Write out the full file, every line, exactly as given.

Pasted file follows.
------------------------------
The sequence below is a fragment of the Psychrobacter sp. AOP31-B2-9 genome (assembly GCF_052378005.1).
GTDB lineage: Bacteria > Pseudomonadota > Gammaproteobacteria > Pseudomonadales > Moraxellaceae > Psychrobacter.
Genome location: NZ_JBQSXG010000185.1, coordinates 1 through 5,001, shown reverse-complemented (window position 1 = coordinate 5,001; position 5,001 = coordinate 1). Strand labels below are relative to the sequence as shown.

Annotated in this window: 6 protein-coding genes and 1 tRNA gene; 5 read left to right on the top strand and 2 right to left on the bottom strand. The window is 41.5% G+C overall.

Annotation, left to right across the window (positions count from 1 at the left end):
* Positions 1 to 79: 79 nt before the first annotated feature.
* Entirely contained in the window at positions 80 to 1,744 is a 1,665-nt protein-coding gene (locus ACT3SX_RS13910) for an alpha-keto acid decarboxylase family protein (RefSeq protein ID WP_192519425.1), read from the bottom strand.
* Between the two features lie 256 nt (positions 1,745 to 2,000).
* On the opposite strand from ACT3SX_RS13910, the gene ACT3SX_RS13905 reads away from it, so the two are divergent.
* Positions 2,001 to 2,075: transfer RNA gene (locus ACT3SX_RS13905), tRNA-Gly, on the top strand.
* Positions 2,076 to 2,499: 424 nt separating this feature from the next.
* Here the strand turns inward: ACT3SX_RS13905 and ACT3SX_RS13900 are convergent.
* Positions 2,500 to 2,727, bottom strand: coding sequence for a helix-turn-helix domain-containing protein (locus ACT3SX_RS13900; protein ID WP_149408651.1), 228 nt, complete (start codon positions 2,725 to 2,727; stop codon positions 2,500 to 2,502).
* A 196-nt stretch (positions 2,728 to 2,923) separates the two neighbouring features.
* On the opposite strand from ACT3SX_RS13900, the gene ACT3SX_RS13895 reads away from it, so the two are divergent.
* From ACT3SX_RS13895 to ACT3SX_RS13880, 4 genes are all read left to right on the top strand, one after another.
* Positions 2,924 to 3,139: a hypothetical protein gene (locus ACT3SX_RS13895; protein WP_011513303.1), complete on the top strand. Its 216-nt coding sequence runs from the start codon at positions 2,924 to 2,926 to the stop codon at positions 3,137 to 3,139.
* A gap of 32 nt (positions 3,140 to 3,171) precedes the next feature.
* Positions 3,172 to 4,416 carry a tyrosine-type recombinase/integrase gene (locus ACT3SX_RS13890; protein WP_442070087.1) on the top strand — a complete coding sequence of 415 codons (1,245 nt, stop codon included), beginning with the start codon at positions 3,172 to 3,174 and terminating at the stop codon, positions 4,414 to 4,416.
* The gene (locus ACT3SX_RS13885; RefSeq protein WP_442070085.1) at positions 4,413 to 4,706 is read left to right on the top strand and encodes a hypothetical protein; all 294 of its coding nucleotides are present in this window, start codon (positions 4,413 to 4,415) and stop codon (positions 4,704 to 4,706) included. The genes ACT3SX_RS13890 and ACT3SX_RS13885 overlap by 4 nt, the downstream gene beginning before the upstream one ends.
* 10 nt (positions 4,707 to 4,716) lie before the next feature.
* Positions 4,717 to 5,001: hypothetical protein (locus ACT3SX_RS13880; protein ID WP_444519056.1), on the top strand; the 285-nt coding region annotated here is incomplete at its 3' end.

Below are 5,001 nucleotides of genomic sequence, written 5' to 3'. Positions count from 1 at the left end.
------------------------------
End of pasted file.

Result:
The sequence below is a fragment of the Psychrobacter sp. AOP31-B2-9 genome (assembly GCF_052378005.1).
GTDB lineage: Bacteria > Pseudomonadota > Gammaproteobacteria > Pseudomonadales > Moraxellaceae > Psychrobacter.
Genome location: NZ_JBQSXG010000185.1, coordinates 1 through 5,001, shown reverse-complemented (window position 1 = coordinate 5,001; position 5,001 = coordinate 1). Strand labels below are relative to the sequence as shown.

Annotated in this window: 6 protein-coding genes and 1 tRNA gene; 5 read left to right on the top strand and 2 right to left on the bottom strand. The window is 41.5% G+C overall.

Annotation, left to right across the window (positions count from 1 at the left end):
* Positions 1 to 79: 79 nt before the first annotated feature.
* Entirely contained in the window at positions 80 to 1,744 is a 1,665-nt protein-coding gene (locus ACT3SX_RS13910) for an alpha-keto acid decarboxylase family protein (RefSeq protein ID WP_192519425.1), read from the bottom strand.
* Between the two features lie 256 nt (positions 1,745 to 2,000).
* On the opposite strand from ACT3SX_RS13910, the gene ACT3SX_RS13905 reads away from it, so the two are divergent.
* Positions 2,001 to 2,075: transfer RNA gene (locus ACT3SX_RS13905), tRNA-Gly, on the top strand.
* Positions 2,076 to 2,499: 424 nt separating this feature from the next.
* Here the strand turns inward: ACT3SX_RS13905 and ACT3SX_RS13900 are convergent.
* Positions 2,500 to 2,727, bottom strand: coding sequence for a helix-turn-helix domain-containing protein (locus ACT3SX_RS13900; protein ID WP_149408651.1), 228 nt, complete (start codon positions 2,725 to 2,727; stop codon positions 2,500 to 2,502).
* A 196-nt stretch (positions 2,728 to 2,923) separates the two neighbouring features.
* On the opposite strand from ACT3SX_RS13900, the gene ACT3SX_RS13895 reads away from it, so the two are divergent.
* From ACT3SX_RS13895 to ACT3SX_RS13880, 4 genes are all read left to right on the top strand, one after another.
* Positions 2,924 to 3,139: a hypothetical protein gene (locus ACT3SX_RS13895; protein WP_011513303.1), complete on the top strand. Its 216-nt coding sequence runs from the start codon at positions 2,924 to 2,926 to the stop codon at positions 3,137 to 3,139.
* A gap of 32 nt (positions 3,140 to 3,171) precedes the next feature.
* Positions 3,172 to 4,416 carry a tyrosine-type recombinase/integrase gene (locus ACT3SX_RS13890; protein WP_442070087.1) on the top strand — a complete coding sequence of 415 codons (1,245 nt, stop codon included), beginning with the start codon at positions 3,172 to 3,174 and terminating at the stop codon, positions 4,414 to 4,416.
* The gene (locus ACT3SX_RS13885; RefSeq protein WP_442070085.1) at positions 4,413 to 4,706 is read left to right on the top strand and encodes a hypothetical protein; all 294 of its coding nucleotides are present in this window, start codon (positions 4,413 to 4,415) and stop codon (positions 4,704 to 4,706) included. The genes ACT3SX_RS13890 and ACT3SX_RS13885 overlap by 4 nt, the downstream gene beginning before the upstream one ends.
* 10 nt (positions 4,707 to 4,716) lie before the next feature.
* Positions 4,717 to 5,001: hypothetical protein (locus ACT3SX_RS13880; protein ID WP_444519056.1), on the top strand; the 285-nt coding region annotated here is incomplete at its 3' end.

Below are 5,001 nucleotides of genomic sequence, written 5' to 3'. Positions count from 1 at the left end.